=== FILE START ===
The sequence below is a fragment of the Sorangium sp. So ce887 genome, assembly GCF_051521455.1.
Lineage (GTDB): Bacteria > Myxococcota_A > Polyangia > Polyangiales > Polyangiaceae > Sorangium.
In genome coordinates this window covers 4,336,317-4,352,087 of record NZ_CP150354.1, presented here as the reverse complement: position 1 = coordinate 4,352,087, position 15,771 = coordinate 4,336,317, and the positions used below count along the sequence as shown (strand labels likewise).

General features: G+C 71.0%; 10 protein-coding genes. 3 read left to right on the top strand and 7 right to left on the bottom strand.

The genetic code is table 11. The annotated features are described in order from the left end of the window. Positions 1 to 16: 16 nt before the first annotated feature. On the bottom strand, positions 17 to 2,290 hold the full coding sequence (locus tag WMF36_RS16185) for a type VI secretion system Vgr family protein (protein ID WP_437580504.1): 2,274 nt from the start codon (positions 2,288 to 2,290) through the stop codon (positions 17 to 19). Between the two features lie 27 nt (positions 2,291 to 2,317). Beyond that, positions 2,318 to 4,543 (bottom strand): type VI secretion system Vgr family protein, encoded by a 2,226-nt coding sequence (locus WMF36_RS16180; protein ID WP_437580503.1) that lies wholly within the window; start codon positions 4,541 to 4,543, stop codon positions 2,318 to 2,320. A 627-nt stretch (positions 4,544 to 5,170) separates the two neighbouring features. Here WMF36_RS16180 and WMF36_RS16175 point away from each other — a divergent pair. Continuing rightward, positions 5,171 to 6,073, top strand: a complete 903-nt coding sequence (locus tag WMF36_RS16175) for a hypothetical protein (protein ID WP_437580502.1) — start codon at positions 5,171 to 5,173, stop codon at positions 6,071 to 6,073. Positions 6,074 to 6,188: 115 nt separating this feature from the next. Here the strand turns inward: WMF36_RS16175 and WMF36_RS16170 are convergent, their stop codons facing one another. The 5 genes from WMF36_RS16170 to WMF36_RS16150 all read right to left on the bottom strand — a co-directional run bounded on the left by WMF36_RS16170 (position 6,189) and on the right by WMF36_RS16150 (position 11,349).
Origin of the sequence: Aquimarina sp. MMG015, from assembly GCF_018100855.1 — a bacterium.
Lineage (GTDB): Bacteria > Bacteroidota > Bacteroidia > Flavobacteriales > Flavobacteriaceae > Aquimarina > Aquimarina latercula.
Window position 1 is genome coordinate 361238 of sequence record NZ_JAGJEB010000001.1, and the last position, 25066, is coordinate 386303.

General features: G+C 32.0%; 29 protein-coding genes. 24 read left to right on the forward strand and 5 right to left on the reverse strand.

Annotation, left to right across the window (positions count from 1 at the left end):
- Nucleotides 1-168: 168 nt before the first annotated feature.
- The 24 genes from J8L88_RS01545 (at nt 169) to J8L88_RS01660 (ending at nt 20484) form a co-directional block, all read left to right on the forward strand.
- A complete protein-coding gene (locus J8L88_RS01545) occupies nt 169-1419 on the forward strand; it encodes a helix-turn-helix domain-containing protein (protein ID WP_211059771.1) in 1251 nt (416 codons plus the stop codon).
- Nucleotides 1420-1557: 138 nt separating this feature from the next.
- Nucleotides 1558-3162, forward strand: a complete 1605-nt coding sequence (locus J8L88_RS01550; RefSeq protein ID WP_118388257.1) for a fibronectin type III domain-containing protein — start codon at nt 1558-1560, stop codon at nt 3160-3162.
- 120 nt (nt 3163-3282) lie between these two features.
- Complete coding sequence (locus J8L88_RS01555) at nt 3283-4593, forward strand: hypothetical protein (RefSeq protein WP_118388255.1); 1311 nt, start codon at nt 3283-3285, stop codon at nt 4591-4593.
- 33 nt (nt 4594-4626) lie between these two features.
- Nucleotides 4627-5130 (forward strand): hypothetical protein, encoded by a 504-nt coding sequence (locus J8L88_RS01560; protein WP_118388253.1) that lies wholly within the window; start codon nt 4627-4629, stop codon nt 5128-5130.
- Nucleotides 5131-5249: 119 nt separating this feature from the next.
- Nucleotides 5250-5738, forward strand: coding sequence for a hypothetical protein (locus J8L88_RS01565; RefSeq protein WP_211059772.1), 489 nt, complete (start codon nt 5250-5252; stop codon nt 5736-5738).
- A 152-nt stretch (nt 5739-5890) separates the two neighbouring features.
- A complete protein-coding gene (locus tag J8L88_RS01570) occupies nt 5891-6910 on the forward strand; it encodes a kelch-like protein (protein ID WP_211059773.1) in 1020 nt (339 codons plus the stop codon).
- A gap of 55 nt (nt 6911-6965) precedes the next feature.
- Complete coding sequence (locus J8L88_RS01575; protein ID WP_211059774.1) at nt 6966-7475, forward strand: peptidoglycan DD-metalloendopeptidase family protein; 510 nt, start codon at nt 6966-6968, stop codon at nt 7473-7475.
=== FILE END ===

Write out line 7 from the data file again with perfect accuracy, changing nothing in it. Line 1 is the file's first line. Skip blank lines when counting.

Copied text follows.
Lineage (GTDB): Bacteria > Bacteroidota > Bacteroidia > Flavobacteriales > Flavobacteriaceae > Aquimarina > Aquimarina latercula.